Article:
“Is this your first Feast?” I’m not sure what it is about me: the wide eyes, the perpetual ring of sauce around my mouth, my insistence on finishing every dish I start—but almost everyone I've seen in the last four days has pegged me as a Dorothy on her first trip through Oz within 30 seconds of striking up a conversation.
Feast Portland, presented by Bon Appétit, returned for its eighth year this weekend, flaunting booze and cooking classes and carefully-constructed bites from culinary heavyweights near and far. The bacchanalia has a point: each year, the festival partners with nonprofits dedicated to ending hunger. It was, in fact, my first Feast (unless we count the number of times I have seen Babette’s Feast, Gabriel Axel’s 1987 ode to the well-tailored apron), and it was a doozy: a truly unique festival with exhilarating highs, rain-soaked lows, and all the sensory overload one might expect from a four-day food marathon.
After caravanning from the Hotel Lucia to the Rose Quarter commons on a party bus named Sasquatch—which, thank you for asking, did blast “Float On” by Modest Mouse through an impossibly tinny sound system—one of my press cohorts heralded in the festivities as he squinted at the weekend’s itinerary: “What’s ‘East Coast vs. West Coast?’ Well, we’ll soon find out!”
East Coast vs. West Coast, an evolution from the sandwich invitational in years past, kicked off Feast 2019, and it was a strong first showing. Vendors from the coasts churned out burgers and stews and tortas while a small panel of judges scored each dish bracket-style in an East/West faceoff. A slight complication: the chefs’ roots determined their team, not the actual location of their restaurants—Boston’s Eventide Oyster Co. and Portland’s Yonder both repped the East Coast, for example, since Yonder chef Maya Lovelace grew up in North Carolina. There were some excellent bites—Eventide’s brown butter lobster roll, an incredible oxtail stew served with a big salty plantain chip from Palomar—but that muddy East/West divide made for a confusingly Portland-heavy roster at an ostensibly-outward facing event.
On the topic of out-of-towners: Australian-born, Hong Kong-based Thai cooking superstar David Thompson made a hell of an impression at The Late, Late Show: Noodles, which ran concurrently with East v. West on Thursday night. Maybe the overlap explains why it was one of the few events that didn't sell out. More for me, I guess: it was an intimate affair, staged in a graffiti-streaked parking lot behind the Clay Creative building off SE 2nd. Thompson whipped up a deep, spicy noodles-and-fish-dumplings situation, and New York/Tokyo ramen maestro Ivan Orkin made a big, brothy impression. Toss in tiki torches, Johnnie Walker/Pok Pok drinking vinegar highballs, and a soundtrack from Don and the Quixotes (Portland’s self-described “premier 17th-century-literature and surf rock themed wedding band”), and you walk away with a festival highlight.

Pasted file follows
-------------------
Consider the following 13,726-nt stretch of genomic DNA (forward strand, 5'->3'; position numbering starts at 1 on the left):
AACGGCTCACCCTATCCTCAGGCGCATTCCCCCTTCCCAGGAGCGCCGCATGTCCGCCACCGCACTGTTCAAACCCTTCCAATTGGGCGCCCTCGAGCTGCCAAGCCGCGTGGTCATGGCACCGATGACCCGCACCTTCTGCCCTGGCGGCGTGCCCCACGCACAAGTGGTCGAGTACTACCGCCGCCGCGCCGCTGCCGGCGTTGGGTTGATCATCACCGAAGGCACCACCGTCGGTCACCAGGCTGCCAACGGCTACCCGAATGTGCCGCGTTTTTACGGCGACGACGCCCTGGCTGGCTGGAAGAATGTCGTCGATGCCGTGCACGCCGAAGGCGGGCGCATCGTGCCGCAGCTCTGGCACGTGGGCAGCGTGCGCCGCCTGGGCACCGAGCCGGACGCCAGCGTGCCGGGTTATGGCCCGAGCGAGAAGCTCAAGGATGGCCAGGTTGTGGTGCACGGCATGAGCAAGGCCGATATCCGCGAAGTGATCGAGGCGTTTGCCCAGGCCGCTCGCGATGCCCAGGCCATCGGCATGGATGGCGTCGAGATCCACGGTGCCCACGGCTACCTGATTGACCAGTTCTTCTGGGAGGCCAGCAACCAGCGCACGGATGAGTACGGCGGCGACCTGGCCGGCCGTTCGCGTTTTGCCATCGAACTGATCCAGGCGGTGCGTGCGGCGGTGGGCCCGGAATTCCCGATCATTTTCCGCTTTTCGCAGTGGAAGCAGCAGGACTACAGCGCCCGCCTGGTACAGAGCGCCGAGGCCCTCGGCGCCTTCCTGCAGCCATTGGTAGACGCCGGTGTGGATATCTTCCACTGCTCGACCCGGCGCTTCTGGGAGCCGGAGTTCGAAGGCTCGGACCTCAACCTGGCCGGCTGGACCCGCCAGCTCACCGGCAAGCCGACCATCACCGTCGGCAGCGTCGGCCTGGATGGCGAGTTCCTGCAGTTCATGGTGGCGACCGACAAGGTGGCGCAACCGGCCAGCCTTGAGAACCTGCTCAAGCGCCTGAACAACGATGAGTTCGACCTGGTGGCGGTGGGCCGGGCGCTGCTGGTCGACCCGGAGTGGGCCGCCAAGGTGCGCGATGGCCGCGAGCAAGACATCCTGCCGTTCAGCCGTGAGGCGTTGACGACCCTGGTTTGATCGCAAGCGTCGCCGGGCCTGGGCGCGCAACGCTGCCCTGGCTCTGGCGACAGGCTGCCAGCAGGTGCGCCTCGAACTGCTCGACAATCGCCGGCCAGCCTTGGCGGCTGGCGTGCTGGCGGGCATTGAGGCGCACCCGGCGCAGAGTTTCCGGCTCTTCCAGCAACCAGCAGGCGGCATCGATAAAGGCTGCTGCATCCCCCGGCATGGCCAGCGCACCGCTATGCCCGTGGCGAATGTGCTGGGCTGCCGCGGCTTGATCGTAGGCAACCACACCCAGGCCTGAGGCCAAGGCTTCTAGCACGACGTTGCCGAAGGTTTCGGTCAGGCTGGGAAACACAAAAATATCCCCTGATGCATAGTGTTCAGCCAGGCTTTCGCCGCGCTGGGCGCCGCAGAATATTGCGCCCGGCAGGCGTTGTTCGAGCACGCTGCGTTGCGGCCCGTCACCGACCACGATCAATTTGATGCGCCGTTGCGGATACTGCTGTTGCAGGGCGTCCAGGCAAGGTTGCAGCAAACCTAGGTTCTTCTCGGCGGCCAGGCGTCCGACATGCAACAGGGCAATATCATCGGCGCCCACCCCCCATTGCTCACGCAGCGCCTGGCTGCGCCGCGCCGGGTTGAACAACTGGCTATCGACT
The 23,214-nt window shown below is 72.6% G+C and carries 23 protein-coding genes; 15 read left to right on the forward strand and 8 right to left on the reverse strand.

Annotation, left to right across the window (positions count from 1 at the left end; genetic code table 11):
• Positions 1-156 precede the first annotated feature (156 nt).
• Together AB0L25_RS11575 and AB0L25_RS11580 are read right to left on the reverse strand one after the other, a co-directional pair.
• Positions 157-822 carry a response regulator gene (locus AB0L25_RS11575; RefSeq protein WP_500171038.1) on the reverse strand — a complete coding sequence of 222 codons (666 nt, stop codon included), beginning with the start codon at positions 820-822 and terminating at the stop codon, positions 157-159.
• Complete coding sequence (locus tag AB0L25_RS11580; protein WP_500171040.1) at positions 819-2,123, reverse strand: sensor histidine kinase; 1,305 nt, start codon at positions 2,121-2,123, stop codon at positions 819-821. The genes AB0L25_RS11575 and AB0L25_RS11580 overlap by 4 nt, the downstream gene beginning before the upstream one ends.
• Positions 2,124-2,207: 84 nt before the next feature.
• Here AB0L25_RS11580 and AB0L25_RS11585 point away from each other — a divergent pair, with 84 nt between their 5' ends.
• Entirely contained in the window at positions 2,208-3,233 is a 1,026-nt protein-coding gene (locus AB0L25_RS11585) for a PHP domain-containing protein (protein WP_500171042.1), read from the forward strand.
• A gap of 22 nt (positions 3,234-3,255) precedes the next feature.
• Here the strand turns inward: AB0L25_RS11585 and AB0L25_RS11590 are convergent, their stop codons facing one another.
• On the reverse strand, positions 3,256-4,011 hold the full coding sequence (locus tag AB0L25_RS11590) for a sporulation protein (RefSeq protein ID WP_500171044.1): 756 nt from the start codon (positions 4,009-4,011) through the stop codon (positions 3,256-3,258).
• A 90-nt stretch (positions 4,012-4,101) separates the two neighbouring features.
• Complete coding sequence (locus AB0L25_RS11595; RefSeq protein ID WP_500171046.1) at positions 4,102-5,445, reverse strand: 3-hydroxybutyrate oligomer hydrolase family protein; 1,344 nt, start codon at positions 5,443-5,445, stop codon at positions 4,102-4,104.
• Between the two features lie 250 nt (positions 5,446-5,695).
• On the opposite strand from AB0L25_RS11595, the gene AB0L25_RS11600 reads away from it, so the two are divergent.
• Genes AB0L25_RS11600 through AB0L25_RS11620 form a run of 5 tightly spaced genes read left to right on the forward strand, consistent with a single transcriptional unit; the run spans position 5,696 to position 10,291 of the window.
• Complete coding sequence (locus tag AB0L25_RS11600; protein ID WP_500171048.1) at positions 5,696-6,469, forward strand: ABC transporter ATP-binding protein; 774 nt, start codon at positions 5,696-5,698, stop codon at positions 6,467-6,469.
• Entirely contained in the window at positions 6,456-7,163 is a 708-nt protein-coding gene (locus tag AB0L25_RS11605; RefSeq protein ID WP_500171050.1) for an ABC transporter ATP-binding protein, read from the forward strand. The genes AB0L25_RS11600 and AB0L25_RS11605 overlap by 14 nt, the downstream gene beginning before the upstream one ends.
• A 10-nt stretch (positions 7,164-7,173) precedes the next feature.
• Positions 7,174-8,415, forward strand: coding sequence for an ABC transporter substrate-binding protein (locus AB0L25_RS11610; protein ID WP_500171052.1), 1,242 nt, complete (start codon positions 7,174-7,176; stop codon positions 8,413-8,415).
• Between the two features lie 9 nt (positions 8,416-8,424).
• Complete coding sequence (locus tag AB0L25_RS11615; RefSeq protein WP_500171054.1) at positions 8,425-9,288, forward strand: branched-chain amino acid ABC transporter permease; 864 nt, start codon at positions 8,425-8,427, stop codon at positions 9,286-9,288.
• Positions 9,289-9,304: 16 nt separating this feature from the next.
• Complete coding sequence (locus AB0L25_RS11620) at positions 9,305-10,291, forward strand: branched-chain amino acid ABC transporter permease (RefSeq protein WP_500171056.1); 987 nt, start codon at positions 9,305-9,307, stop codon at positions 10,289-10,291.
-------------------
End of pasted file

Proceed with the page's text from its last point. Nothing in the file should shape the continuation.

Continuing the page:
Thompson also stole the show at Friday’s annual Night Market (all neon signs and soul-crushing lines) with two curries—orange and yellow—that absolutely crackled with flavor. The South Waterfront location, flanked by Tilikum Crosing and the Ross Island Bridge, was quietly stunning, as were strong nibbles from Gado Gado, Smallwares, and new SE Clinton Filipino spot Magna. Props, too, to a knockout oysters-and-omelets display from Chicago’s Fat Rice. Within an hour, I was panting on a bench with a convex gut while Instagrammers swirled around me.
Saturday was day one of the two-day Big Feast, a Main Event™ transposed from Pioneer Courthouse Square to Tom McCall Waterfront Park. It was booze-heavy, a sort of wine-and-beer festival with the odd tasting counter, with a vibe my colleague nailed nicely: "Where the Ducks fans meet the foodies.” A series of fireside chats were a big draw—Bon Appétit editors and personalities sat down with chefs like Andy Ricker, recent James Beard nominee Claudette Zepeda-Wilkins, and Franklin Barbecue's Aaron Franklin for some sincerely-illuminating conversation; Zepeda-Wilkins predicts that bugs are 2020’s Next Big Thing.
Festivalgoers then headed up the west side to The Fields Park which, under the Fremont bridge at dusk, felt like something close to the edge of the world. Chefs were tossing fistfuls of raw flesh on sizzling metal while sweat and fire commingled in the air for Smoked!, Feast's barbecue hour. I was too busy groaning at Sammich chef Melissa McMillan's brisket-and-Frito pie to cobble together much of a takeaway, but the general sense was, "OH my god, this Frito pie is so good," and also, "Thank god it isn't raining right now. " The forecast was bleak, but Feast dodged a bullet.
Until it didn't! Sunday brought the expected downpour, and if it didn't make everyone happy, it did feel like an appropriate release (also a welcome complement to my spirit-corroding hangover). Brunch Village at the Redd on Salmon was an intimate affair, with some decrying the monsoon while others cradled incredible tomato tarts from Tim Healea of Little T and falafel-crusted quail eggs from Oakland's Reem Assil beneath their umbrellas. The waterfront was a muddy minefield, though there was one upside: “I did get really into my disposable poncho fashion,” says Eater PDX editor Brooke Jackson-Glidden.
I ate a lot of food and went to a lot of parties this weekend. I drank wine off the hood of a BMW with The Oregonian's food critic Michael Russell and choked down something called a cheesecake tamale (we do not have to talk about it). I also watched under-the-radar heroes like chef Tony Tien from Pho Kim on SE 82nd hold their own against monoliths like David Thompson, and for all the networking and buzzwording and farm-to-tabling, I walked away feeling proud to live in a city with this much passion for food as storytelling, sustenance, and straight-up fun. It was, in fact, my first Feast. I'll be back.